As a child, she lived with her family in Indian Territory in Kansas, as well as in farming communities in Minnesota and Iowa. In the late 1870s, the Ingalls moved to Dakota Territory, settling in present-day De Smet, South Dakota. Laura Ingalls worked as a school teacher in the area, starting in her teens, and in 1885, married Almanzo Wilder, a local homesteader 10 years her senior. In 1886, the couple had a daughter; their only other child, a son, died shortly after his birth in 1889.

In 1894, after several years of drought in South Dakota, the Wilders traveled by covered wagon to Mansfield, Missouri, in the Ozarks, where they established a farm. Years later, Laura Ingalls Wilder began contributing essays to local newspapers. In 1932, Wilder, then in her 60s, published her first novel, “Little House in the Big Woods,” an autobiographical account of pioneer life in Wisconsin. The book became a success, and she went on to publish seven more novels based on her experiences growing up on the American frontier in the 1870s and 1880s. These books, including “Little House on the Prairie” (1935), “On the Banks of Plum Creek” (1937) and “The Long Winter” (1940), chronicled the joys and hardships (including illnesses, crop failures, blizzards, fires and grasshopper plagues) that Wilder and her family experienced. A ninth novel, “The First Four Years,” (1971) was published posthumously, as were several other books based on Wilder’s journals and letters. Wilder’s daughter, Rose Wilder Lane, an author and journalist, is believed to have helped edit her mother’s books, although the exact extent of her collaboration is unknown.



“I went up town with the milk this morning.  Was two below zero at 7 o’clock but got up to about 14 degree above this afternoon and about 5 o’clock it commenced snowing and one could not see a dozen rods for the flying. The wind is blowing very hard.  Not a train has moved today.”

“I went to church alone today.  The storm is somewhat abated tonight but the wind has blown very hard all day.  There were only 38present at the morning service and the service was held in the session room.  The Sabbath school was abandoned as was also the evening service.  Has not been quite as cold today.”

Leesah

Friday, February 8, 2013

Cardinal Jozsef Mindszenty

Cardinal Mindszenty at his trial in 1949
József Mindszenty (29 March 1892 – 6 May 1975) was a cardinal of the Catholic Church as the Archbishop of Esztergom in Hungary. He supported Church freedom. He was an opponent of communism and the communist persecution in his country. As a result, he was tortured and given a life sentence in a 1949 show trial that generated worldwide condemnation, including a United Nations resolution. Freed in the Hungarian Revolution of 1956, he was granted political asylum and lived in the U.S. embassy in Budapest for 15 years. He was finally allowed to leave the country in 1971. He died in exile in 1975 in Vienna, Austria.

“This has been the worst day in years.  Mercury below zero from 20 to 80 and the wind blowing a gale from the west and the air full of snow.  No trains have been running through LeRoy since morning.”
Leesah

Thursday, February 7, 2013

Harvey Samuel Firestone

Harvey Samuel Firestone (December 20, 1868 – February 7, 1938) was an American businessman, and the founder of the Firestone Tire and Rubber Company, one of the first global makers of automobile tires.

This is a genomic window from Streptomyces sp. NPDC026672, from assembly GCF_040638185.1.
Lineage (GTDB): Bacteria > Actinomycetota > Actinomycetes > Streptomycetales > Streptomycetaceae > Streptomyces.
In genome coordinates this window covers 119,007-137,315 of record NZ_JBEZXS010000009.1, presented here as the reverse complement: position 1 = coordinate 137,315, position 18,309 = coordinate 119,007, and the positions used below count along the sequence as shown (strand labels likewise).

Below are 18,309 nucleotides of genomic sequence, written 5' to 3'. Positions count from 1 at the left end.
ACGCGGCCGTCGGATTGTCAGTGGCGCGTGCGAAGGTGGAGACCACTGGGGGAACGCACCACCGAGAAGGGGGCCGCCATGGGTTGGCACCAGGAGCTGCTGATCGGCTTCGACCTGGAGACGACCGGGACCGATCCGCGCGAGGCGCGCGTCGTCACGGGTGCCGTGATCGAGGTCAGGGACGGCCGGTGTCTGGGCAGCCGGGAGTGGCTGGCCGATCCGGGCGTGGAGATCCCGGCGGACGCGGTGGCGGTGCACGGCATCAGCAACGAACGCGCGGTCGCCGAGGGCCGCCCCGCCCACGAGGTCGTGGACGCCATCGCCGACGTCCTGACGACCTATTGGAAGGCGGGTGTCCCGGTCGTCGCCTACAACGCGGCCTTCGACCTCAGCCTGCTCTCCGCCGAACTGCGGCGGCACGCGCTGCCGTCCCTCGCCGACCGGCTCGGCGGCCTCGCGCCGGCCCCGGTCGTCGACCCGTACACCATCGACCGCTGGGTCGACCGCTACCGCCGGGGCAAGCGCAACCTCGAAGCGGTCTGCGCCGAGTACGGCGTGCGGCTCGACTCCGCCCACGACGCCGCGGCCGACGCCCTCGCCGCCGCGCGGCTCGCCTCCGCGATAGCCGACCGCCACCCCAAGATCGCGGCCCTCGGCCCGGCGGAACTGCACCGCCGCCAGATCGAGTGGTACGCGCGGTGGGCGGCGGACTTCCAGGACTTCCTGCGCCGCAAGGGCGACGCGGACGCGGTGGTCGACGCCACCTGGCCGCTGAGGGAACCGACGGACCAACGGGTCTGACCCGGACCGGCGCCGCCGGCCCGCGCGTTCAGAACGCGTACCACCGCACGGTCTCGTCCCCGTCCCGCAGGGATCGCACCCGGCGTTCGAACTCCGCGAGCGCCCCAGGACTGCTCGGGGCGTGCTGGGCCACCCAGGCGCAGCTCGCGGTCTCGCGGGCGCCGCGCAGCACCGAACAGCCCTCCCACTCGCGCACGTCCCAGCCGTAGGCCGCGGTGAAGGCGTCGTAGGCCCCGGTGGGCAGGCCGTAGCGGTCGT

Firestone was born on the Columbiana, Ohio farm built by his paternal grandfather. He was the second of Benjamin and Catherine (née Flickinger) Firestone's three sons; Benjamin had a son and a daughter by his first wife.
Firestone's paternal great-great-great grandfather, Nicholas Hans Feuerstein, immigrated from Berg/Alsace/France, in 1753, and settled in Pennsylvania. Three of Nicholas's sons - including Harvey's great-great grandfather, Johan Nicholas - changed their surname to "Firestone". Firestone's birthplace was moved years later to Greenfield Village, a 90-acre (360,000 m2) historical site founded by Henry Ford.
On 20 November 1895, Firestone married Idabelle Smith, and had seven children. Andrew Firestone, William Clay Ford, Jr. (the son of Henry Ford's grandson William and Harvey and Idabelle's granddaughter Martha), and Nick Firestone are among their great-grandchildren.
After graduating from Columbiana High School, Firestone worked for the Columbus Buggy Company in Columbus, Ohio before starting his own company in 1890, making rubber tires for carriages. In 1926 he published a book, Men and Rubber: The Story of Business, which was written in collaboration with Samuel Crowther
In 1938, Firestone died peacefully at his vacation home in Miami Beach, Florida at the age of 69
Firestone, Ford, and Thomas Edison were generally considered the three leaders in American industry at the time, and often worked and vacationed together. All three were part of a very exclusive group titled "The Millionaires' Club

“Not quite as cold as yesterday.  Stood about two below this morning but quite pleasant.  I went to mil l this morning.  About two o’clock I took the cow down J. C. Williams.  Sold to him last week.  The wind was very sharp from the north east this afternoon.”
Leesah

Wednesday, February 6, 2013

The American Colonization Society

Three early supporters of the American Colonization Society were (left to right) John Randolph, Henry Clay and Richard Bland Lee

The American Colonization Society (ACS) (in full, The Society for the Colonization of Free People of Color of America), founded in 1816, was the primary vehicle to support the return of free African Americans to what was considered greater freedom in Africa. It helped to found the colony of Liberia in 1821–22 as a place for freedmen. Among its founders were Charles Fenton Mercer, Henry Clay, John Randolph, and Richard Bland Lee.
Paul Cuffee, a wealthy mixed-race New England shipowner and activist, was an early advocate of settling freed blacks in Africa. He gained support from black leaders and members of the US Congress for an emigration plan. In 1811 and 1815–16, he financed and captained successful voyages to British-ruled Sierra Leone, where he helped African-American immigrants get established. Although Cuffee died in 1817, his efforts may have "set the tone" for the American Colonization Society (ACS) to initiate further settlements.